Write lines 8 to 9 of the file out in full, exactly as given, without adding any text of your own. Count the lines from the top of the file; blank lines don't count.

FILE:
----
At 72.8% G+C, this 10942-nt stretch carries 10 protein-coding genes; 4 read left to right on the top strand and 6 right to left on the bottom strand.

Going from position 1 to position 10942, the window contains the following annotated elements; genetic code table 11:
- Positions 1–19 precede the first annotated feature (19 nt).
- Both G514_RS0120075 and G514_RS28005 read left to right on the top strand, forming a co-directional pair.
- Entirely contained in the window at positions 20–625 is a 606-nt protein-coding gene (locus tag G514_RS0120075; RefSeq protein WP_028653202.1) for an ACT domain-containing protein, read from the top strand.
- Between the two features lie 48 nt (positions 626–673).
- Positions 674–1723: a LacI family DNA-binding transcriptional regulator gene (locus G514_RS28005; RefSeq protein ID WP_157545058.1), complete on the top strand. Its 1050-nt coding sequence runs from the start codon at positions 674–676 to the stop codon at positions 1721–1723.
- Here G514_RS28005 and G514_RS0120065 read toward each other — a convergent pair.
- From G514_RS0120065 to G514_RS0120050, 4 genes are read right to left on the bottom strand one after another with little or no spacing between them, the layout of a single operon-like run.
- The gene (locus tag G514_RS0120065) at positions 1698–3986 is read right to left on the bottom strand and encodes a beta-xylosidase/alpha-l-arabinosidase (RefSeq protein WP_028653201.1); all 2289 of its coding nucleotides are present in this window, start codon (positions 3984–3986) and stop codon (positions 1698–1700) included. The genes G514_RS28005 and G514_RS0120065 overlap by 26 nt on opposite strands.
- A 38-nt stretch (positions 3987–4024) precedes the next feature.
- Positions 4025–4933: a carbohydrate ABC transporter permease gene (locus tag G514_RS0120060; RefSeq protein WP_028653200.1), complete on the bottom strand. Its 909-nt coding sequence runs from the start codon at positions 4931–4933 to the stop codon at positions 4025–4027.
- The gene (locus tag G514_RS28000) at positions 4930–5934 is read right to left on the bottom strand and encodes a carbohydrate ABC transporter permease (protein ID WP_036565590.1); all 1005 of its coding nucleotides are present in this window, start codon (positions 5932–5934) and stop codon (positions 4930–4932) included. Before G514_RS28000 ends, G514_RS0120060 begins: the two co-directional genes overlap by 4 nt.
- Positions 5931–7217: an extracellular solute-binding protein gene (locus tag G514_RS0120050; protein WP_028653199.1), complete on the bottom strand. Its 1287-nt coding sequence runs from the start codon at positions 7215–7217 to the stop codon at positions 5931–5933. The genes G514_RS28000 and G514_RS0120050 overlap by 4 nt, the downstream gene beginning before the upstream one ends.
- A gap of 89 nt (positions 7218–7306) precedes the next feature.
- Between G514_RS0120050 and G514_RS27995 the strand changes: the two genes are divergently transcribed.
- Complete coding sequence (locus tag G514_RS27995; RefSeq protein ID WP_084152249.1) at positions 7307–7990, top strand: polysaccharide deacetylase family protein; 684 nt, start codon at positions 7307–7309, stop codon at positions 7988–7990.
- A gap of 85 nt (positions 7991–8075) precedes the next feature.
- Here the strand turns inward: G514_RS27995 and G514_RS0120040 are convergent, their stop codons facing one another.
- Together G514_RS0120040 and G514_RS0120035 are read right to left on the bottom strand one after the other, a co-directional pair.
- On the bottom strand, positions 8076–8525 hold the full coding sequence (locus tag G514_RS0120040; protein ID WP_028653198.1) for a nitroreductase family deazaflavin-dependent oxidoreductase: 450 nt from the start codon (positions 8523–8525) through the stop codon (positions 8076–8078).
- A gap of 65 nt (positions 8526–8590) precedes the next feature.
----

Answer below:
- Here G514_RS28005 and G514_RS0120065 read toward each other — a convergent pair.
- From G514_RS0120065 to G514_RS0120050, 4 genes are read right to left on the bottom strand one after another with little or no spacing between them, the layout of a single operon-like run.